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I accidentally stumbled upon this 'trick' a week ago when I forgot about a baguette that I bought for a party and never used. It was half-covered (loosely) by a plastic grocery bag. When I took it out after the week period, the top half (not covered by plastic) was rock hard, but the part inside the plastic bag was still relatively soft.

What biological mechanics are causing plastic grocery bags to keep bread fresh longer? This Q/A discusses storage methods, of which plastic bags are one, but doesn't actually explain why it works the way it does.

I also stumbled up this video where a guy mentions that he also keeps bread in plastic bags, so this isn't an isolated incident.

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Water, water-vapor or moisture can't penetrate the plastic bag. Nice tender bread contains a lot of moisture. That moisture, all of it, will evaporate into the relatively dry air in your kitchen if it can. Bread (especially a baguette) depleted of moisture becomes rock hard, as you know. If you cover your bread with a plastic bag, a little moisture still escapes into the air inside the bag, but it can't get out of the bag, and after that you get an equilibrium between soft bread and slightly moist-ish air, and your bread stays pretty nice for a little longer.

The down-side is if you keep it too long, you may get mold taking advantage of the moist conditions in the plastic bag, and you will get moldy bread. Mold doesn't tend to grow in a dry environment (rock-hard bread).

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    And this is one of the uses of a bread box -- but as you note, it'll go moldy much faster. (I also recommend swapping out if you're using a plastic bag ... so you don't end up trapping some mold spores to then inoculate the next loaf that goes in) – Joe Aug 24 '18 at 14:16
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Most people think that stale bread is 'hard dried out bread'. The above question and the answer given by Lorel C is an example of that less than correct perception. The 'rock hard' exposed half baguette in Chris' question has 'dried out'. It has probably only partially gone stale. Most of us know not to store bread in the refrigerator because it goes stale much quicker than at room temperatrure, regardeless of being in a plastic bag or other air-tight container. That refrigerated bread has not dried out, it has gone stale. What happens when bread goes stale is that the starch molecules have crystalized. Drying out and going stale are 2 separate and distinct processes. Drying out is a physical action (evaporatrion), going stale chemical action (crystalization).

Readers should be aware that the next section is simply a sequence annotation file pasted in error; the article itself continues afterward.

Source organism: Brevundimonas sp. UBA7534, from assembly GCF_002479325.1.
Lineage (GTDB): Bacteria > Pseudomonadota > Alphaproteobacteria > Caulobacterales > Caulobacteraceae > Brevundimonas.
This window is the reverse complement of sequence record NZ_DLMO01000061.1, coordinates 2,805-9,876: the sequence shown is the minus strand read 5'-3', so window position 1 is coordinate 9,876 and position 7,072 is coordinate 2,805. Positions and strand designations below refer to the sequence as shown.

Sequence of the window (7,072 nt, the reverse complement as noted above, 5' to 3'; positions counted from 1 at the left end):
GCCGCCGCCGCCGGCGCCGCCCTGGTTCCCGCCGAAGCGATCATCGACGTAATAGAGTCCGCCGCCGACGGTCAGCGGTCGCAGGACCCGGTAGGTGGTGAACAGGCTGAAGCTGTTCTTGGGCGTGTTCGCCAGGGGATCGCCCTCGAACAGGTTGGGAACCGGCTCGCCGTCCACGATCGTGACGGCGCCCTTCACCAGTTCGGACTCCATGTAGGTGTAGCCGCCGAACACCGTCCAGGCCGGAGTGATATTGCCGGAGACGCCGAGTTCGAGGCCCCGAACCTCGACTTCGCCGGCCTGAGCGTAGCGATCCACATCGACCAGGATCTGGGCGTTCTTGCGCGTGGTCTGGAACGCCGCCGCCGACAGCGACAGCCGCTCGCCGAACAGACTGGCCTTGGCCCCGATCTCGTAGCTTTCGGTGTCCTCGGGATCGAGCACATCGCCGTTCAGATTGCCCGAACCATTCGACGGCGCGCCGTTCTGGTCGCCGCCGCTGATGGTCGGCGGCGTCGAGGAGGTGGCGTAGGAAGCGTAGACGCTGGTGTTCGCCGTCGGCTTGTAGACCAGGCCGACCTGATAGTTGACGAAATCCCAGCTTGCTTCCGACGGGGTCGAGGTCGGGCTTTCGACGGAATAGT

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    This is like the definition of 'bread' ... although there may be a rather specific definition for some communities of discourse (eg, professional bakers), for others it's just 'no longer pleasant to eat'. When people refer to 'stale chips' (crisps in the UK), it's that they've gained moisture, nothing to do with crystallization. (and then there's the equestrian definition, which has nothing to do with food) – Joe Aug 24 '18 at 14:14
  • Fascinating discussion of the word "stale".... But am I missing something when I can't locate a single occurrence of that word in either Chris Cirefice's question or my answer to it? – Lorel C. Aug 24 '18 at 14:38
  • @Lorel C Correct, Chris did not use the word 'stale'. However, the original title question includes '...keep it fresh longer/'. I would define 'fresh' as an antonym for 'stale' in this content = 'keep it from going stale'. In cooking and food preparations there are things we intentionally dry out without making them stale: crutons and fresh breadcrumbs are 2 that spring to mind. – Cynetta Aug 24 '18 at 14:59

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